Urus were gigantic vessels for travel by sea, which was methodically created by nailing planks of timber together. It takes a team of fifty men and at least four years to complete a vessel. The craftsmen of Beypore in Kozhikode are experts in making Urus. Today, as a gift to the world, the artisans make small 'Model Vessels' crafted out of teak. It's a miniature of the big Uru. The cost of this small model vessels ranges between Rs.180/- to Rs.25, 000/- Fancy articles like small Urus in crystal bottles is very popular and priced between Rs. 125/- and Rs.500/-

Traditional Gold:

The Keralites passion for gold is reflected in every walk of life. The way the keralite bride gets ornated in gold for her wedding to how the tuskers are embellished with the Nettipattom (a glittering ornament placed on the forehead of the elephant). This love for gold runs down to the days of the Raja's and hence we have an entire gamut of traditional and authentic Kerala jewellery designs. The sheer range of designs in the jewellery is awe-inspiring; we will see today's trendy styles as well as traditional patterns like Pavitrakettu or the choker, the Elakka thali inspired by cardamom seeds or the Naagapadam which is a long chain embedded with green stones and a pendant shaped like a snake. Other traditional style of necklaces are Poothali, Manonmani, Palaykkamala, Mangamala, Dalamini, Chuttiyum Chelum and puliyamothiram and many more. The traditional styles in earrings are Jimikka, kannuneerthulli and Thoda and some famous bangle designs are Kappu, stones, pearls and enamel painted bracelets. We can also see different varieties of ear studs, rings, odhyanams (a thin belt worn around the waist), anklets and much more.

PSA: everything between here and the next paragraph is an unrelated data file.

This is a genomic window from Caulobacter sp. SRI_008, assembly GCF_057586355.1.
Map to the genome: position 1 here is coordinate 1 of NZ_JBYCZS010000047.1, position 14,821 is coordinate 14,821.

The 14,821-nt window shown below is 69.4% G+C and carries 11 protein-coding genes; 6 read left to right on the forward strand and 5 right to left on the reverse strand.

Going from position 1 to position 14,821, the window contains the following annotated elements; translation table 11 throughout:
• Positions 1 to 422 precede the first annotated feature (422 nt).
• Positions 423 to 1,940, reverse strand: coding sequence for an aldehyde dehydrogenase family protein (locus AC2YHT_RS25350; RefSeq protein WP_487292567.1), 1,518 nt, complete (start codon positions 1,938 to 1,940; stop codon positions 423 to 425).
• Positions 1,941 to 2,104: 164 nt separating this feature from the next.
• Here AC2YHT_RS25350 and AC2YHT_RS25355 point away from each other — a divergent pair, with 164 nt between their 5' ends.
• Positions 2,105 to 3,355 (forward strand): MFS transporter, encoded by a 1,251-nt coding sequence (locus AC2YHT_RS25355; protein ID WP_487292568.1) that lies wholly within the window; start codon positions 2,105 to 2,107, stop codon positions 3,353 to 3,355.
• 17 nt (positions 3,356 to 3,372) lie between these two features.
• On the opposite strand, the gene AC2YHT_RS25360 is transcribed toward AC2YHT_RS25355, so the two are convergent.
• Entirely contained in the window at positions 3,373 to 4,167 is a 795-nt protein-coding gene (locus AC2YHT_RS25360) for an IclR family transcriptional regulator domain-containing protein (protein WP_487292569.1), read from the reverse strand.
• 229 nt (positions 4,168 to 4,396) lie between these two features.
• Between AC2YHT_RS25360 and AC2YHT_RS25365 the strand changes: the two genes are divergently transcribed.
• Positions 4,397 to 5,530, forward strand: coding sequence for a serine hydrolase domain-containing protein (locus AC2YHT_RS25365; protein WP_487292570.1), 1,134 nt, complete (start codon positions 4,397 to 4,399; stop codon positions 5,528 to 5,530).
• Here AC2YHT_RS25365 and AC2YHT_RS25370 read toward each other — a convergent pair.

Textiles - the Kerala Saree:

There is gold in clothes too! The Kasavu spun in cotton and gold is a fabric that shimmers with rich beauty. Kasavu sarees are the traditional wear of brides in marriage ceremonies. The perfect destination for kasavu dresses is Kasavukada and Karalkada. The classic Kerala saree is made of light cotton material in off white with a border woven from the golden thread (kasavu). The tissue saree made by layering cotton and kasavu threads or the more colourfully bordered Kerala saree are the slightly more contemporary versions. Set-mundu for women and mundu for men are the traditional wear of the Keralites. The off white cotton material used for all this traditional wear is suitable for the climate here. The is unique dress code is followed for our cultural, religious and events reflecting the flavor of the land. Prices vary according to the purity and amount of kasavu used in the outfit. An outfit gets ready in 20 to 30 days as only one person weaves each sari.

Where to get all these?

Handicrafts & Artifacts:

The Jew Street in Kochi has a rich and uncountable collection of antique shops that sell old exquisite articles. We can notice furniture, artifacts, vessels and woodwork which are displayed at various antique shops. The Jew town has become tantamount for precious artifact pieces of India and colonial origin. There vintage include old paintings, wooden mirrors, Chinese urns, skillfully carved chests and many more.


Kasavu kada and Karalkada in kochi are famous for the traditional kerala saree and mundu with high quality kasavu. For general textile shopping with an Indian flavor M G road in Kochi is a right place. With mega textile shops like Seematti, Jayalashmi and Kalyan who are majors in silk sarees. For sourcing of any of these products and a more comprehensive shopping guide, Indus will provide you with all the necessary information during the package execution (On request).